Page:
nba league pass- All hail the king NBA, LeBron James and the 2016 Finals

All hail the king: NBA, LeBron James and the 2016 Finals

After a long 82-game season, it all comes down to this. The Cleveland Cavaliers and Golden State Warriors will meet in the NBA Finals for a second straight year, marking the first time that has happened since the Boston Celtics and Los Angeles Lakers squared off in 2008 and 2009. It’s also the 13th time in 15 years that at least one of these teams has made it to the final round.

For just about anyone over the age of 30, this is familiar territory. For nearly two decades, we were spoiled by seeing Michael Jordan, Larry Bird and Magic Johnson battle it out on the grandest stage of all. For those who don’t remember, Jordan won six championships (1991-93, 1996-98), while Bird and Johnson each took home three (1980-86).

What we are seeing today from James and Steph Curry is reminiscent of what we saw from Jordan and Johnson during their primes. They have been battling for MVP awards for years now, with James winning four times (2009, 2010, 2012, 2013) and Curry winning twice (2015, 2016). Along with Kevin Durant and Derrick Rose, they have taken turns being crowned as the best player in

All hail the king.

The NBA hasn’t seen a Finals performance like LeBron James’ since, well, last year.

With the entire basketball world watching, James put together back-to-back vintage performances in Games 5 and 6 of the 2016 Finals. He followed up his 41 points, 16 rebounds and seven assists in Game 5 with a triple-double (27 points, 11 rebounds and 11 assists) in Game 6 to help the Cleveland Cavaliers come back from a 3-1 series deficit to claim the first title in franchise history.

Now that we have officially crowned the Cavs as champions and begun transitioning into the offseason, it’s time to determine where James’ 2016 Finals performance ranks among all of his other postseason efforts. For this exercise, I’ll be using my own totally subjective criteria, which takes every individual game into account but also considers team success (what good is having another superhuman performance if you lose?).

The 2016 NBA Finals are finally complete and it was a truly magical series. The Warriors defeated the Cavaliers 4-3 after Cleveland forced a Game 7 with a late comeback in Oracle Arena.

It was the first time in NBA history that two teams have met in the Finals three years in a row and what an honor it is to be able to watch greatness on such a consistent basis. This series had everything from unbelievable game winners, historic performances, great games and blowouts.

I’m going to try recap this series as best I can but if you haven’t watched it, you really need to go back and watch it because there are so many moments that need your attention.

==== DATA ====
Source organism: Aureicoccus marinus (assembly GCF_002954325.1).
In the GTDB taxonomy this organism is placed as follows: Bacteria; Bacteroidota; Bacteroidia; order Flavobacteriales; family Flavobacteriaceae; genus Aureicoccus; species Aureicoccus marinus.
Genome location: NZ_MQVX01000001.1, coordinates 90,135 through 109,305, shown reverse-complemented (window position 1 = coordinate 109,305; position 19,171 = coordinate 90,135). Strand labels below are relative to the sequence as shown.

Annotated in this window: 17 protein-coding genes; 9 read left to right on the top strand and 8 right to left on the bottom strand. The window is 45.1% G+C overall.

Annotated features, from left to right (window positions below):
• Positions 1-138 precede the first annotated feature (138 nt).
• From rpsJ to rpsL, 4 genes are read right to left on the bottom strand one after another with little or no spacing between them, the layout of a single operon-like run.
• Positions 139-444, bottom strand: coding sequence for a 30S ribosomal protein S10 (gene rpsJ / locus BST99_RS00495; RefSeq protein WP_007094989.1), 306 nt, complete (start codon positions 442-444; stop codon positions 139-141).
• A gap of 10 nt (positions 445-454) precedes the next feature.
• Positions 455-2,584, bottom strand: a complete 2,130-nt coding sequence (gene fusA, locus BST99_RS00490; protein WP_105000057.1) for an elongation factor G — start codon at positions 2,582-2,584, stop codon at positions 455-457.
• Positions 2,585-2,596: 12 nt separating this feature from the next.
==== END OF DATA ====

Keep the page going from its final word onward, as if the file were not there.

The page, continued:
The NBA Finals are here at last. The matchup between the Golden State Warriors and Cleveland Cavaliers for the second straight season has been anticipated for a year, since Andre Iguodala’s Finals MVP performance helped the Warriors complete a comeback from 3-1 down to win a championship that seemed destined to belong to LeBron James and the Cavs.

It was perhaps the most dramatic series in NBA Finals history, an outcome so unexpected it even inspired its own holiday in Oakland. But this time, the Cavs have home-court advantage, and a healthy Kyrie Irving and Kevin Love. The Warriors will be without their top scorer in Stephen Curry and his “Splash Brother” Klay Thompson is battling injuries of his own. Can James lead his team to their first title? Or will Draymond Green, Klay Thompson and the rest of Golden State finish off what they started last June?

We’ll be following every game from pregame through postgame, hosting live chats during each contest, with Dan Devine and Rob Mahoney providing expert analysis, insights and takeaways throughout the series.

The Cleveland Cavaliers are NBA champions. After a dazzling performance in Game 7 of the NBA Finals, LeBron James and Co. defeated the defending champion Golden State Warriors 93-89 to earn Cleveland its first title in 52 years. It’s the Cavs’ first trip to the mountaintop and only the fifth Finals appearance in franchise history.

The Warriors were going for their second straight title and third championship in four years. They led the series 3-1, but fell apart in Games 5-7, losing three straight games for the first time since November 2013. It was a historic collapse from a team that won an NBA-record 73 regular-season games this season.

In a rematch of last year’s Finals, James once again outplayed reigning MVP Stephen Curry throughout the series, averaging 29.7 points, 11.3 rebounds and 8.9 assists per game en route to his third Finals MVP award (2012 with Miami Heat; 2016 with Cavs). The 31-year-old joins Michael Jordan, Magic Johnson and Shaquille O’Neal as the only players to win three or more Finals MVP awards.

James has been to six straight Finals (2011 with Miami; 2012-13; 2015-16 with Cleveland) and seven overall (2007 with Cleveland). His

It’s been a year since LeBron James returned to the Cleveland Cavaliers. On July 11, 2014, James said he was coming back to Cleveland in an essay on titled “I’m Coming Home.”

In the piece, James detailed his decision and how it felt to play in Miami while being from Ohio. He also wrote about what it would mean to bring Cleveland a championship:

When I left Cleveland, I was on a mission. I was seeking championships, and we won two. But Miami already knew that feeling. Our city hasn’t had that feeling in a long, long, long time. My goal is still to win as many titles as possible, no question. But what’s most important for me is bringing one trophy back to Northeast Ohio.

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